How Does BioProtect Protection Work?

The active ingredient in BioProtect polymerizes to all surfaces and is both colorless and odorless.

Think of BioProtect as a layer of electrically charged swords.  When a microorganism comes in contact with the treated surface, the quaternary amine sword punctures the cell membrane and the remnants are then electrocuted.

Since nothing is transferred to the now dead cell, the antimicrobial does not lose it’s strength and the sword is now ready for the next cell to contact it.  (NOTE: Normal cleaning of the treated surfaces is necessary in order for the BioProtect   antimicrobials to continue their effectiveness.  Dirt buildup,  paint, dead microbes, etc. will cover the treatment prohibiting it from killing microorganisms.)

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SIGNIFICANT AMOUNTS OF DATA EXISTS TO DISMISS AIRBORNE TRANSMISSION OF INFECTION ANY LONGER

SIGNIFICANT AMOUNTS OF DATA EXISTS TO DISMISS AIRBORNE TRANSMISSION OF INFECTION ANY LONGER

We recently attended a CDC workshop in Washington DC on nosocomial infections. The head of a modern hospital system categorically stated that there is no evidence to support airborne transmission. We agreed with him that perhaps no study has been done that meets the academic rigor needed to prove it as absolute law, but there certainly is some compelling data and evidence to suggest his stance is wrong. We challenged him to return to his hospital and turn off the electricity because that remains simply a theory. Clearly, that wouldn’t work so well. Theories examine what happens and then tell us how and why something happens. And they are, and should be, constantly tested.

Anecdotal evidence and compelling number of studies tell us infections indeed can be transferred via the air. There certainly is more than enough to suggest that it’s not only possible but likely, and further study and examination is warranted. An article recently published in the Public Library of Science – Concentration, Size Distribution, and Infectivity of Airborne Particles Carrying Swine Virus – by members of the veterinarian community, which has led many of the studies relating to airborne infection, provides some evidence. Among their findings:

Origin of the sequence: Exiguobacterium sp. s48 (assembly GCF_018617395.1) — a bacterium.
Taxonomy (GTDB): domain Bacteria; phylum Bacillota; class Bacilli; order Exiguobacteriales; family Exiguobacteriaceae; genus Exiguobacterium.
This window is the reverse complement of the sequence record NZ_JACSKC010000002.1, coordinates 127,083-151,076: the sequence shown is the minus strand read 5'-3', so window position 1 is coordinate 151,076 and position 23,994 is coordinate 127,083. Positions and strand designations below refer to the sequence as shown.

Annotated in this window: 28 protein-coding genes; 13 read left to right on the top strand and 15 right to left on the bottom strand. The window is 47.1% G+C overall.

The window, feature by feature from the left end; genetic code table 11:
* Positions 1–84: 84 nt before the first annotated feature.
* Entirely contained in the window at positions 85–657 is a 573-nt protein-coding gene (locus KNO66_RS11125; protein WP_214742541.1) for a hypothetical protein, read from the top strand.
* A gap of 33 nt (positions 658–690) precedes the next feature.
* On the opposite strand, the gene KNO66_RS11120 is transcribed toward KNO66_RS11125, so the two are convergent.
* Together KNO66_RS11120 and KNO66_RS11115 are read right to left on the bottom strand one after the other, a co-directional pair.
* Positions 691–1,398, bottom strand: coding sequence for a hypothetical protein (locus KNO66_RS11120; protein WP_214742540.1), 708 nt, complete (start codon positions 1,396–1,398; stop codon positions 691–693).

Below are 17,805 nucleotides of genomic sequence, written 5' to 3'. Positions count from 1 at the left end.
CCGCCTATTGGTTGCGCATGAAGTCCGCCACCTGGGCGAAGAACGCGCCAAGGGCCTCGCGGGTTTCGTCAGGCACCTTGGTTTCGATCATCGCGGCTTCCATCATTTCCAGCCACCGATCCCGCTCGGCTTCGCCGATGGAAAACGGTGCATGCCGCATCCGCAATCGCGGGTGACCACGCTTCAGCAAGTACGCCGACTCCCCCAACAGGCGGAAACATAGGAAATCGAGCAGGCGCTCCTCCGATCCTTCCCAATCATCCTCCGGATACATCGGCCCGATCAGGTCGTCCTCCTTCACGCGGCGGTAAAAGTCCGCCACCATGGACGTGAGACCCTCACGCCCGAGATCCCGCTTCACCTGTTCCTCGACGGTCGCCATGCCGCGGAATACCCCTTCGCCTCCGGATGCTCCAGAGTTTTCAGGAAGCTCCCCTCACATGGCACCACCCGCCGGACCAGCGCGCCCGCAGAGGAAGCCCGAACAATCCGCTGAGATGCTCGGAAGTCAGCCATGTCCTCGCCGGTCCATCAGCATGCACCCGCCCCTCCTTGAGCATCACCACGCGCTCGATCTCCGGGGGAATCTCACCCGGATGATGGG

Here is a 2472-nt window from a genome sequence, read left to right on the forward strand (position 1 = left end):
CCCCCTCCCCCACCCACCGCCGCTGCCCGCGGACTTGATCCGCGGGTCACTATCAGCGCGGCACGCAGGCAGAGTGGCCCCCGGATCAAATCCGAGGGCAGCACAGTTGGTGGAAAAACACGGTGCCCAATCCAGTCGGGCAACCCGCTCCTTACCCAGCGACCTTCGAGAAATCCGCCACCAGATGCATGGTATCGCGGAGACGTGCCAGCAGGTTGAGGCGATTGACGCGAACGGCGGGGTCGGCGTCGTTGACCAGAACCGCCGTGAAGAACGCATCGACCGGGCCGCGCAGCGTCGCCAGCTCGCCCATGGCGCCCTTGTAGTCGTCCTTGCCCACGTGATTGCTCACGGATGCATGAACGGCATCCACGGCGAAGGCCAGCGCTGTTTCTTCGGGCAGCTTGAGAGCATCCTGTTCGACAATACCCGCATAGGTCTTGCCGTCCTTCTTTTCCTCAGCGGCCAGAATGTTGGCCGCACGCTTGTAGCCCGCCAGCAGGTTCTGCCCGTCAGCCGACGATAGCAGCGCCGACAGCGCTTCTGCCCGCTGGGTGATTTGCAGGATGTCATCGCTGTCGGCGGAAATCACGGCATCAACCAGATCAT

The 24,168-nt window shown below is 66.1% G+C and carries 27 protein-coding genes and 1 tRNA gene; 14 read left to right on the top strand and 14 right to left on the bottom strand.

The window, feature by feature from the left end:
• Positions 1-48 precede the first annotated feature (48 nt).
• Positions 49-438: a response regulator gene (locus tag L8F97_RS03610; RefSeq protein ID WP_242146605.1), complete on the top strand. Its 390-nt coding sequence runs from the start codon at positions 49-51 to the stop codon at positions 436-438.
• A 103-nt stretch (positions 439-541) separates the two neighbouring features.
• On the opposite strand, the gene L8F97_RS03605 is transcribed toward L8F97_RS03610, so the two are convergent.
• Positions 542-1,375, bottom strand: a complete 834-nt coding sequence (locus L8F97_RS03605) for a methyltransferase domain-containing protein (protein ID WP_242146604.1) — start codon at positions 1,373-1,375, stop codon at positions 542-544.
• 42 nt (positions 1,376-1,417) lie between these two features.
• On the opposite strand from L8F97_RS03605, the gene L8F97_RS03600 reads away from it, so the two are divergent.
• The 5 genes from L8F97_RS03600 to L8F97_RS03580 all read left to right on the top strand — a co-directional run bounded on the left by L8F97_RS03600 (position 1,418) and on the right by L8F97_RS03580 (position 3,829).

• Particles of small size can remain suspended in the air for long periods, potentially exposing a large number of susceptible individuals, including those close to the source and those at greater distances.
• The study indicated that virus-associated particles disperse simultaneously across a wide range of particle sizes. This is important because it shows that viruses in airborne particles emitted or generated by animals can be transmitted simultaneously across both short and long distances.
• Determining the particle size distribution for both respiratory and enteric viruses has important implications for the control of animal and human diseases and the use of droplet and airborne infection control measures.
• The information generated in this study is especially important to design effective airborne disease control programs for both enteric and respiratory viruses, including mitigation of occupational exposure of zoonotic pathogens. Changes in recommendations to protect from airborne viruses should be considered based on exposure to particles of different sizes.

Certainly some of what these researchers found at the least should motivate us to look more closely at how and why theories on airborne infection should be scrutinized more closely. We can’t categorically dismiss the possibilities as this hospital leader did. It’s time we take these issues much more seriously.

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Friday, 20 October 2017
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